Back in the 1920s, after Germany had lost the First World War and the country was filled with rightwing resentment—as America is today–a conspiracy arose to undermine Germany’s legitimate, democratically-elected government. This conspiracy was between two groups: (1) unofficial, secret, armed rightwing partisans, known as the Freikorps, which were much like today’s tea party-inspired open-carry rightwingers (think of Cliven Bundy and his gang); and (2) the official expression of German power, the German Army. We can think of Comey, and the F.B.I. in general, as the official branch of U.S. armed security power. We thus have, in this unholy alliance, a tacit agreement for the seizure of power by unofficial and official groupings, come together to undermine the Democratic Party and its candidate.
This conspiracy troubles me a great deal, and it should trouble you too. (The German conspiracy, after all, led to Hitler and World War II.) It now looks like Hillary Clinton may lose this election. As you know, I hope not, but if she does, so be it: life goes on, and Democrats will live to fight another day. But I hope, and expect, and will demand, that Democratic leaders, from Nancy Pelosi and Chuck Schumer on down, will examine this bizarre and troubling gang-up with all the power they have at their disposal. There may be little they can actually do about it, if Trump is elected and the House and Senate remain Republican. But Republicans themselves should want an explanation, even in the delirium they will undoubtedly have should their candidate win. The combination of foreigners—Putin and Assange—and rogue government officials, undermining and influencing an American Presidential election, is unprecedented. It represents a huge threat to the legitimacy of our country. For the director of the F.B.I. to be associated with a plot to bring down a Presidential candidate is treacherous, if not treasonous, and demands explanation. A Democratic Senate or House subcommittee, even in it be in the minority, simply must hold hearings; and the American media simply must pay attention.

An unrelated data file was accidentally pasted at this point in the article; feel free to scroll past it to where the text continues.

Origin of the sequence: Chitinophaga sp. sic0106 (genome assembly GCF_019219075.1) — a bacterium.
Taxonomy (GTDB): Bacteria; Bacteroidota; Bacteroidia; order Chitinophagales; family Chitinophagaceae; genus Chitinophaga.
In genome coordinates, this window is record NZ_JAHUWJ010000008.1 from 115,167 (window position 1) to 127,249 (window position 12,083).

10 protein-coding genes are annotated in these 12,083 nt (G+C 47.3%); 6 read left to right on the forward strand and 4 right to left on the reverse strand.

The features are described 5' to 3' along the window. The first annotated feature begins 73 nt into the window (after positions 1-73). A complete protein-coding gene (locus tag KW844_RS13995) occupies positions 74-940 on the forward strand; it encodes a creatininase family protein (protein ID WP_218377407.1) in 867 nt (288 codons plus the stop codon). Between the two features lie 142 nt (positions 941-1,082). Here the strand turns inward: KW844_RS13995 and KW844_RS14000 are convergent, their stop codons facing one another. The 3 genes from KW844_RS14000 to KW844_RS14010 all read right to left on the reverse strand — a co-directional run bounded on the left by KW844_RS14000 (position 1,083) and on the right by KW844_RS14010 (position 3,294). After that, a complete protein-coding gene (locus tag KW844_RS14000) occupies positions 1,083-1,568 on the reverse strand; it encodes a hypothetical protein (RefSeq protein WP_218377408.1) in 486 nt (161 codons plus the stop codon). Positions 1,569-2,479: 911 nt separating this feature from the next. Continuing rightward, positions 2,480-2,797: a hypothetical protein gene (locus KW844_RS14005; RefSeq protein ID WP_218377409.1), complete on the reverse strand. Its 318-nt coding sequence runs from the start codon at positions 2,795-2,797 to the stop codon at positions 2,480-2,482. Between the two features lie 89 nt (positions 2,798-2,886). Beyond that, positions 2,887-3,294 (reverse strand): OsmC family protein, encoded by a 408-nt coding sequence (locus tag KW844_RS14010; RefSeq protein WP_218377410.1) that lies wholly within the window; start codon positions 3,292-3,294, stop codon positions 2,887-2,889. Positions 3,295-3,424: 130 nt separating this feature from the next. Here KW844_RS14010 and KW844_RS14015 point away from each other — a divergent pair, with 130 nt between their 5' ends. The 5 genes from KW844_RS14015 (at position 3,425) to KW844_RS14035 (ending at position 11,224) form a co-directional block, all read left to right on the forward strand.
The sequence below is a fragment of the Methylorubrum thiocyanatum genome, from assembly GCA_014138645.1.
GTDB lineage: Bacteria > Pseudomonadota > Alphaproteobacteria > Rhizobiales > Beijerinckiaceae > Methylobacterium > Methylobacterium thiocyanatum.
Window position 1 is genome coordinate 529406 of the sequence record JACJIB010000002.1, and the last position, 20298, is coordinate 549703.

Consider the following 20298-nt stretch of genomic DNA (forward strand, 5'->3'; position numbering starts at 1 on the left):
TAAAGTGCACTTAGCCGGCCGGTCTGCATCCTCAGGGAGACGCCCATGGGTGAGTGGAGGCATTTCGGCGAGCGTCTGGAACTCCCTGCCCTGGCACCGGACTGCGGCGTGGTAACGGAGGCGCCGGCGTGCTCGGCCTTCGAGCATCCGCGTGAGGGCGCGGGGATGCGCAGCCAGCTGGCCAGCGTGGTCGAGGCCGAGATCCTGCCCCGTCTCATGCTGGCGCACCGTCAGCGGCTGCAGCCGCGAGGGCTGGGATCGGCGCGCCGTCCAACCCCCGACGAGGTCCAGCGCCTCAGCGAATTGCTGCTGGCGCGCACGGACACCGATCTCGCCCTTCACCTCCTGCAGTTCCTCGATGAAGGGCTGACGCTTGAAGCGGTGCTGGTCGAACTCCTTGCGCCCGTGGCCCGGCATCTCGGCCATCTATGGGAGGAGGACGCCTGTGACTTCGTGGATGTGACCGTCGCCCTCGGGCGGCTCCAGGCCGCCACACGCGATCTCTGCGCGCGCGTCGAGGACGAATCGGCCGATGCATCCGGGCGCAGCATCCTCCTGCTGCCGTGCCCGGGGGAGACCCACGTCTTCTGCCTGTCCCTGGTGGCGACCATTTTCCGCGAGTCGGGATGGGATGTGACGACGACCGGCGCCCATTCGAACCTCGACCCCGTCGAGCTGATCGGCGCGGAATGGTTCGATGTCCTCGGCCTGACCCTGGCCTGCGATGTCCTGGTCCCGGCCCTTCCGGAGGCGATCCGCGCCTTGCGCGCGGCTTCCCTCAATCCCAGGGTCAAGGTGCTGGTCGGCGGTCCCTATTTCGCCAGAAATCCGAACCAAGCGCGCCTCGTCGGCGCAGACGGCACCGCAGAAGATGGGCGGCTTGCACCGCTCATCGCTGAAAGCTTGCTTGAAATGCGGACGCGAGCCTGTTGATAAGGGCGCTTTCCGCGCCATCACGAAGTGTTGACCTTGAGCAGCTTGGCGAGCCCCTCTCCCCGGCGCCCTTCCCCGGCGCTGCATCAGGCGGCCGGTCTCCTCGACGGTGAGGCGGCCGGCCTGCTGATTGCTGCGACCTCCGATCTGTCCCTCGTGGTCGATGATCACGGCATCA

No matter who wins this election, we Democrats cannot sing Kumbaya, join hands with a tea party that hates and wishes to destroy us and our values, and let Republican hegemony go unchallenged. We will have to go to the mattresses. If Hillary does indeed win, Republicans will pull out every dirty trick they have, and they have a lot of ugliness in their toolkit, as Trump has shown. If Trump wins, that event should be seen for what it actually is: a calamitous event in the history of our nation. Either way, fasten your seatbelts. It’s going to be a bumpy ride.
Imagine you’re a juror at the upcoming class action trial against Trump University, scheduled to begin Nov. 28 in San Diego federal court. The now-defunct Trump University, you’ll recall, was the phony “real estate school” that promised to teach students “the secrets of real estate success.” It bilked hundreds of them out of tens of thousands of dollars each by claiming to reveal “Trump’s secret insights into how to make money in real estate.” Of course, it was a scam—which has prompted the class action suit. The presiding judge, you may also recall, was Gonzalo P. Curiel, the same judge Trump called “a hater” who was “unfair” to him because Curiel is “Hispanic,” and because Trump is building that infamous wall along the Mexican border.